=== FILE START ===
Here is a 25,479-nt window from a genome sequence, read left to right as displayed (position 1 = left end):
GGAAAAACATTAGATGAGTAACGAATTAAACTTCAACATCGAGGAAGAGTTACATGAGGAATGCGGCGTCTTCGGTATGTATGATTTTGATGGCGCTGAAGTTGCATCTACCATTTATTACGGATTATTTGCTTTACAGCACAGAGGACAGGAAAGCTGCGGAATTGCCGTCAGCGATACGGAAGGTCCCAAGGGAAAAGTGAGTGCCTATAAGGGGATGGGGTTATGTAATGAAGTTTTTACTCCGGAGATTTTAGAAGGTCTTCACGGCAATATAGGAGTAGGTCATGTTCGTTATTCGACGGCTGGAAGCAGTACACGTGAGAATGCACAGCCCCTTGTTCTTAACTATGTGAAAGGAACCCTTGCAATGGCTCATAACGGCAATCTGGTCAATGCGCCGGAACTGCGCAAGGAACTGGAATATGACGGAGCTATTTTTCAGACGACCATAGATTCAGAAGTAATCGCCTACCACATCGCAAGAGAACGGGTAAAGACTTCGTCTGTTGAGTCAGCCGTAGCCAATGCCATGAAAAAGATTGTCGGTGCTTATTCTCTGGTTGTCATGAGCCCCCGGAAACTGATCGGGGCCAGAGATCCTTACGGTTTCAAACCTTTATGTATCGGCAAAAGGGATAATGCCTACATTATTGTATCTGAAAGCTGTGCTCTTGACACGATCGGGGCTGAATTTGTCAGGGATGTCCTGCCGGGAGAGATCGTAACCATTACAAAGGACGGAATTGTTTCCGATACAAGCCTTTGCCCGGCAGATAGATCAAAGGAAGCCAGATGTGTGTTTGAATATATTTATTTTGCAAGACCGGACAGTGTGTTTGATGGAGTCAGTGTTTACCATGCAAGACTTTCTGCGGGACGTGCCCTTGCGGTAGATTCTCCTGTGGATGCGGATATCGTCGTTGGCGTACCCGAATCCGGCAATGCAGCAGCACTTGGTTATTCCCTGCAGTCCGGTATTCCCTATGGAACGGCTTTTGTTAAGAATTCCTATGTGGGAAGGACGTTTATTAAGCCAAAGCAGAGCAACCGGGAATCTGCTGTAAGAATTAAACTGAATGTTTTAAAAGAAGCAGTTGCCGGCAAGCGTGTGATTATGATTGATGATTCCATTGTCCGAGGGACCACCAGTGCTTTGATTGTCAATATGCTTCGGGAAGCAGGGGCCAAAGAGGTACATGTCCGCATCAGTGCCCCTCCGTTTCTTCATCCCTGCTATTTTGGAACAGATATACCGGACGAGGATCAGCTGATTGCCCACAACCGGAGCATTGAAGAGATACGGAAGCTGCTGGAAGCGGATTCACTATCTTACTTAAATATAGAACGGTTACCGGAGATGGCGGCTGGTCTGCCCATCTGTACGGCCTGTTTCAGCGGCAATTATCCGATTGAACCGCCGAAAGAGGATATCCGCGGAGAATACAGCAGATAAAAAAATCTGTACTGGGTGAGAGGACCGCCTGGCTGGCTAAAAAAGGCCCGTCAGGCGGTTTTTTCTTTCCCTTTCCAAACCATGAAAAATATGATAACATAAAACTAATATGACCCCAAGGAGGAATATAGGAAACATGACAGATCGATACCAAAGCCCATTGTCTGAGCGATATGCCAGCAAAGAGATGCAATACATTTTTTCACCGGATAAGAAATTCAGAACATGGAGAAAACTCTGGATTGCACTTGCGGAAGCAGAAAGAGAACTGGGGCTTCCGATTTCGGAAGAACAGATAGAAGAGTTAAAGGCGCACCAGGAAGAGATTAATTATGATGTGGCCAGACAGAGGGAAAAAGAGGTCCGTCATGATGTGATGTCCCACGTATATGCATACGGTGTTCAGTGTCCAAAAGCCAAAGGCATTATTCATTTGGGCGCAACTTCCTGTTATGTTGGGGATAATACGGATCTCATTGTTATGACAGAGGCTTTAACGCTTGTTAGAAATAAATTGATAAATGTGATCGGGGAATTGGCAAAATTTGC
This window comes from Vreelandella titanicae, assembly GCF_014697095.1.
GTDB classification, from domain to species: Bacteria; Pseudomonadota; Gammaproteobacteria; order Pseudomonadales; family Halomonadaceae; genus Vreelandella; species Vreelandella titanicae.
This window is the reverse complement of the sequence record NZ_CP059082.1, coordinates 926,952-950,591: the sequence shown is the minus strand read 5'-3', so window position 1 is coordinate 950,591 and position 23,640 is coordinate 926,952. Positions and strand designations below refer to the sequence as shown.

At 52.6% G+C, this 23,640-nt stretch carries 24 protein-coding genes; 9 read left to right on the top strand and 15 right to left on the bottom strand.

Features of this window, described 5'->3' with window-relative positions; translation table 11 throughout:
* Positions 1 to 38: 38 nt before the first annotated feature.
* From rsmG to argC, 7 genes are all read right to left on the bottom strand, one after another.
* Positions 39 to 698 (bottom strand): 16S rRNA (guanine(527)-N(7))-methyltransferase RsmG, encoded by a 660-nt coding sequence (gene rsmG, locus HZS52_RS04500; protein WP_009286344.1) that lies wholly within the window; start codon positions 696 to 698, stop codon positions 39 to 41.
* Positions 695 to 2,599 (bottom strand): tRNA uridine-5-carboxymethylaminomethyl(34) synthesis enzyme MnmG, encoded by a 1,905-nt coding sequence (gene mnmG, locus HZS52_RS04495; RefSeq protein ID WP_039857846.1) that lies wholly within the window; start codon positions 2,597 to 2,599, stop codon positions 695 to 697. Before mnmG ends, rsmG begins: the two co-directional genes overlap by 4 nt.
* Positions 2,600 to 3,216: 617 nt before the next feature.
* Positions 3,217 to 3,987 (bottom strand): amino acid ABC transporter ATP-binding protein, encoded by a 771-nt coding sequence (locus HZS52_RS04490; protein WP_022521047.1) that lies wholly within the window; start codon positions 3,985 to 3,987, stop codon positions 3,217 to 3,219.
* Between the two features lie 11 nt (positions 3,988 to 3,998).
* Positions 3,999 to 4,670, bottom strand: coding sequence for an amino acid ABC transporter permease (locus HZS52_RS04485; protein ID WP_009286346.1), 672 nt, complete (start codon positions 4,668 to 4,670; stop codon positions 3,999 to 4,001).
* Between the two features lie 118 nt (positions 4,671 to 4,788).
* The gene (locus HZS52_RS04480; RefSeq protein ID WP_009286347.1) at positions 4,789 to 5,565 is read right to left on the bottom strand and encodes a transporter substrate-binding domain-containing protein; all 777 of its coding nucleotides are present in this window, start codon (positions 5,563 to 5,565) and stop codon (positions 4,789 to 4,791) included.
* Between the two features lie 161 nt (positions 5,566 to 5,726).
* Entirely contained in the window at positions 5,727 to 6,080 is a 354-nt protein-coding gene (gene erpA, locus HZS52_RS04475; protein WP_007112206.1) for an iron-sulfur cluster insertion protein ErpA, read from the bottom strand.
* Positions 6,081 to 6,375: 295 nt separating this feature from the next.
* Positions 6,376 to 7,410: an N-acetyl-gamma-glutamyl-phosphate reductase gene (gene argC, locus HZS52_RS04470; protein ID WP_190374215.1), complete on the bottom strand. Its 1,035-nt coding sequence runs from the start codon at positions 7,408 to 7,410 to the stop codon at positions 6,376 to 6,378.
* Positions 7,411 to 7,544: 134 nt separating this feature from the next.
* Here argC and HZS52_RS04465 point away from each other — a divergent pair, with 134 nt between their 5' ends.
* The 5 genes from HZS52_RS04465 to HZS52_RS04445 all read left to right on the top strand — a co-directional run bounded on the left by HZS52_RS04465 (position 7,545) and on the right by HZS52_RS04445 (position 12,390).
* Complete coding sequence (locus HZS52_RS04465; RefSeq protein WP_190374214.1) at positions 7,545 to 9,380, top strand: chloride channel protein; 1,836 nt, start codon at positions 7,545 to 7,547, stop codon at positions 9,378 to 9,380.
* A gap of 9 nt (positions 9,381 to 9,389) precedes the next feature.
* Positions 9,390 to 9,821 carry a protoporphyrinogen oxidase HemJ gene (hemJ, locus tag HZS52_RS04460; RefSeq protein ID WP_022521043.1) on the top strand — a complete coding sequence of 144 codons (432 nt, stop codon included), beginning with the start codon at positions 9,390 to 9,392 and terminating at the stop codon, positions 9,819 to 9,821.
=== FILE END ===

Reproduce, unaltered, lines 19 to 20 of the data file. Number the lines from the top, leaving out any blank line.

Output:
* Entirely contained in the window at positions 5,727 to 6,080 is a 354-nt protein-coding gene (gene erpA, locus HZS52_RS04475; protein WP_007112206.1) for an iron-sulfur cluster insertion protein ErpA, read from the bottom strand.
* Positions 6,081 to 6,375: 295 nt separating this feature from the next.